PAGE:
2012 Annual Report
1a.Objectives (from AD-416):
The purpose of this agreement is to carry out cooperative research and to set forth understandings between the Agricultural Research Service (ARS) and University of Florida (UF) for joint projects and co-location of UF and/or ARS personnel at research sites and facilities in Florida.
1. It is understood and agreed that while all parties are interested in basic and applied research:
a. The ARS is concerned with results having regional or national application.
b. The University of Florida and its Agricultural Experiment Station and Extension Service programs conduct research and outreach that addresses economic viability and environmental sustainability impacting agriculture, natural resources, and consumers in Florida while providing information that encourages the application of research-based knowledge for end users in Florida and the region/nation.
c. The University of Florida and its Institute of Food and Agricultural Sciences, as well as other UF Colleges and departments, are engaged in research on a wide array of areas such as: plant breeding and genetics, soil sciences, plant sciences, molecular biology, crop health and production, water quality, crop improvement, pest management, biological control of invasive weeds, medical and veterinary entomology, irrigation and water management, bioenergy and environmental management covering both basic and applied problems.
2. Joint research projects, will be in cooperation with ARS and FAES, UF Extension Service, UF College of Agriculture and related departments within IFAS, and other UF Colleges, departments and units as appropriate to the joint projects.
1b.Approach (from AD-416):
The University of Florida (UF) Faculty, in eighteen departments and thirteen research and education centers, will conduct collaborative research with ARS research scientists at the following Florida ARS locations:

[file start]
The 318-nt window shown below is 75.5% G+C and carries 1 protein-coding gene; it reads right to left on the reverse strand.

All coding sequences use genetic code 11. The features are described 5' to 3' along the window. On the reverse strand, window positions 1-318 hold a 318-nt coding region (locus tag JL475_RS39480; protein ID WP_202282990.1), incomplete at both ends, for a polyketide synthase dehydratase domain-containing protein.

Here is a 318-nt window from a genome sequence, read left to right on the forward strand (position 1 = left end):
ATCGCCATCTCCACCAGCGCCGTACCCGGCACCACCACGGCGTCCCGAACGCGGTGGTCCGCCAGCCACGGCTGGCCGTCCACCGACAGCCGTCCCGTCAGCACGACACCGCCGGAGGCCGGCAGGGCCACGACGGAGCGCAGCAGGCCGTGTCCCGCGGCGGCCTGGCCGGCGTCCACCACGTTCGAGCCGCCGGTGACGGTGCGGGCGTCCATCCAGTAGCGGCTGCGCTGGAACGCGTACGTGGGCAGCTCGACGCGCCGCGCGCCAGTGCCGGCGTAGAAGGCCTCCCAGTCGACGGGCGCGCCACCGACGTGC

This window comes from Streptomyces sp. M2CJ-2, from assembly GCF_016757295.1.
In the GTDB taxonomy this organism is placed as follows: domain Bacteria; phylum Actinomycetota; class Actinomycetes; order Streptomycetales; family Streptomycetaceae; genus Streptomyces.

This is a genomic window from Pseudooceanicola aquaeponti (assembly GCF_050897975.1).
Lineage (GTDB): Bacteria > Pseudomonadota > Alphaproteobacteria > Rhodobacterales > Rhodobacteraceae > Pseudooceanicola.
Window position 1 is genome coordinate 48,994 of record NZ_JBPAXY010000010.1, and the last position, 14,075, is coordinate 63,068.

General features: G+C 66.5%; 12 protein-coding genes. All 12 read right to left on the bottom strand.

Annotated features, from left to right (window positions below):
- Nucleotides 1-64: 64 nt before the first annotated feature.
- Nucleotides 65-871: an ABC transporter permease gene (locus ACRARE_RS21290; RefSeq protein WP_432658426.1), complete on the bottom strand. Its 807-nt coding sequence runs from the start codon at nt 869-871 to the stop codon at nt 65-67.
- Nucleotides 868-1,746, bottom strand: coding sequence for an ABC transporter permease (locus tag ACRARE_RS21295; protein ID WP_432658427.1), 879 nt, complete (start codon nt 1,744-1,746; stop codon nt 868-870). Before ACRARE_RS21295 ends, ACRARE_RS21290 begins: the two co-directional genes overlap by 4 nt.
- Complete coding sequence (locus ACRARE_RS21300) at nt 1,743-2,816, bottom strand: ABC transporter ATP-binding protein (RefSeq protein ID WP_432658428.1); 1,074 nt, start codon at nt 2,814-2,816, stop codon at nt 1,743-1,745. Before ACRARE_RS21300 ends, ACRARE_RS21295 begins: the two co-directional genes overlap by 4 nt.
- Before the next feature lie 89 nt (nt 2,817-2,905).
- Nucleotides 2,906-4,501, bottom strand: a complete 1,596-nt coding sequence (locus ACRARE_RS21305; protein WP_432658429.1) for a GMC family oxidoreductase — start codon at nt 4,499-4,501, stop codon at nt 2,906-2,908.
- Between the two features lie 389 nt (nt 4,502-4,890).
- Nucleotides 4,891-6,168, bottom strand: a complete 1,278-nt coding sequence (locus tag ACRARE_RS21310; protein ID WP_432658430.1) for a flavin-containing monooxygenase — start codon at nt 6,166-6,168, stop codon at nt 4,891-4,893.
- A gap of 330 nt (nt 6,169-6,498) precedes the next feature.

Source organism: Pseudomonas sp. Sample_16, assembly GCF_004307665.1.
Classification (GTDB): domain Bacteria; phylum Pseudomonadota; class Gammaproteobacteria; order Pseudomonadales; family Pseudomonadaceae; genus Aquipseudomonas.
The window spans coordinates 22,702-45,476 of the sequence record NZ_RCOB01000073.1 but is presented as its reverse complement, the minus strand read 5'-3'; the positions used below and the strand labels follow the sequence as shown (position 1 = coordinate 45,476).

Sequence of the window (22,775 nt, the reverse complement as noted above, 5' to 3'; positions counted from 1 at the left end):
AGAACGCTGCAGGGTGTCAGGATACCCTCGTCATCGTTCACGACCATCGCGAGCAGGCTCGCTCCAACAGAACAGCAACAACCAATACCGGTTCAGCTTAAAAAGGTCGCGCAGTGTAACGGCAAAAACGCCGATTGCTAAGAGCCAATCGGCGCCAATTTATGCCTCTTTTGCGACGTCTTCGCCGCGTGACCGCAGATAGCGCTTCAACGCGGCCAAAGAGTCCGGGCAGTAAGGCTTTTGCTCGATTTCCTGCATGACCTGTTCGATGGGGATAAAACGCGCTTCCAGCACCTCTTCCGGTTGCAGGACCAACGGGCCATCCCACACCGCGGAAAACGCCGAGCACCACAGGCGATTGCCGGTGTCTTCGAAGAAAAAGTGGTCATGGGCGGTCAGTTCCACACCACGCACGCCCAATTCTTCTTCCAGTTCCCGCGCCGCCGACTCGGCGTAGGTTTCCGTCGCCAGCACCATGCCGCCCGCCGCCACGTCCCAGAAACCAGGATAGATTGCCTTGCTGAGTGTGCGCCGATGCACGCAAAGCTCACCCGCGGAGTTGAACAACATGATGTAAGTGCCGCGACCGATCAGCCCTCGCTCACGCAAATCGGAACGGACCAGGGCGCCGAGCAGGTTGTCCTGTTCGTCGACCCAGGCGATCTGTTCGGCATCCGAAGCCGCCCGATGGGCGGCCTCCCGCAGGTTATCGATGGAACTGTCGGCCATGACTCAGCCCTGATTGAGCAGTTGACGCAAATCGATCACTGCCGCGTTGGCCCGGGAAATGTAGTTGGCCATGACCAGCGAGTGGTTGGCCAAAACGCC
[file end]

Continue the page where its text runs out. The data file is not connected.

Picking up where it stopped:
Fort Pierce: The U.S. Horticultural Research Laboratory conducts research to develop new control methods for insect pests of citrus, vegetables and ornamentals; conduct basic physiological, biochemical and pathological research on postharvest problems of horticultural crops; develop new citrus varieties that have enhanced tolerance to environmental stress, resistance to diseases and pests, improved fruit quality and yield; combat bacterial, fungal, nematode and viral diseases of subtropical crops; develop alternatives for methyl bromide fumigation; understand the impact of horticultural crop production on water quality and water conservation; improve flavor and overall quality of products from citrus and subtropical fruits and to develop new byproducts from citrus processing waste; maintain flavor, nutrition and microbial stability of products from citrus and subtropical fruits while extending their shelf life.
Canal Point: The mission of the USDA, ARS Sugar cane Field Station is to develop high-yielding, disease and stress-tolerant sugarcane cultivars, and also new pathology, soil, crop and water management technologies that result in improved sugar cane production efficiency and soil conservation.